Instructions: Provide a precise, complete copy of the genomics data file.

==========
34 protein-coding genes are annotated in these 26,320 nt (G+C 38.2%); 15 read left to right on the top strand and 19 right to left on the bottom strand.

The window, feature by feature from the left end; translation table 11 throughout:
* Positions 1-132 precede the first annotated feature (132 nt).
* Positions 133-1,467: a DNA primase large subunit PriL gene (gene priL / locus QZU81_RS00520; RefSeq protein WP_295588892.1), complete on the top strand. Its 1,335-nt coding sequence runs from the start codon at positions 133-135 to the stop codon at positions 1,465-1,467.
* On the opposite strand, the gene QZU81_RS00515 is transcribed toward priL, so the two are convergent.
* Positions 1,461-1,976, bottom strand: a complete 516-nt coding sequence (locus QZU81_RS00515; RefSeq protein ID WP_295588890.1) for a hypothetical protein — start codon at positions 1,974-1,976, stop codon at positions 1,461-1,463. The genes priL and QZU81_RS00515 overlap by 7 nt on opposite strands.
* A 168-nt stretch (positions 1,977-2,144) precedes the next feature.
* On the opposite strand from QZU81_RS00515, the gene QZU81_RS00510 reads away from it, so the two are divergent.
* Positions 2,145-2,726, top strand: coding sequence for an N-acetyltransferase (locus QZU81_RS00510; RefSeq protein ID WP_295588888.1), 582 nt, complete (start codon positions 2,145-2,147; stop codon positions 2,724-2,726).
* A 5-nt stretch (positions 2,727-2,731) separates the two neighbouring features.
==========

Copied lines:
34 protein-coding genes are annotated in these 26,320 nt (G+C 38.2%); 15 read left to right on the top strand and 19 right to left on the bottom strand.

The window, feature by feature from the left end; translation table 11 throughout:
* Positions 1-132 precede the first annotated feature (132 nt).
* Positions 133-1,467: a DNA primase large subunit PriL gene (gene priL / locus QZU81_RS00520; RefSeq protein WP_295588892.1), complete on the top strand. Its 1,335-nt coding sequence runs from the start codon at positions 133-135 to the stop codon at positions 1,465-1,467.
* On the opposite strand, the gene QZU81_RS00515 is transcribed toward priL, so the two are convergent.
* Positions 1,461-1,976, bottom strand: a complete 516-nt coding sequence (locus QZU81_RS00515; RefSeq protein ID WP_295588890.1) for a hypothetical protein — start codon at positions 1,974-1,976, stop codon at positions 1,461-1,463. The genes priL and QZU81_RS00515 overlap by 7 nt on opposite strands.
* A 168-nt stretch (positions 1,977-2,144) precedes the next feature.
* On the opposite strand from QZU81_RS00515, the gene QZU81_RS00510 reads away from it, so the two are divergent.
* Positions 2,145-2,726, top strand: coding sequence for an N-acetyltransferase (locus QZU81_RS00510; RefSeq protein ID WP_295588888.1), 582 nt, complete (start codon positions 2,145-2,147; stop codon positions 2,724-2,726).
* A 5-nt stretch (positions 2,727-2,731) separates the two neighbouring features.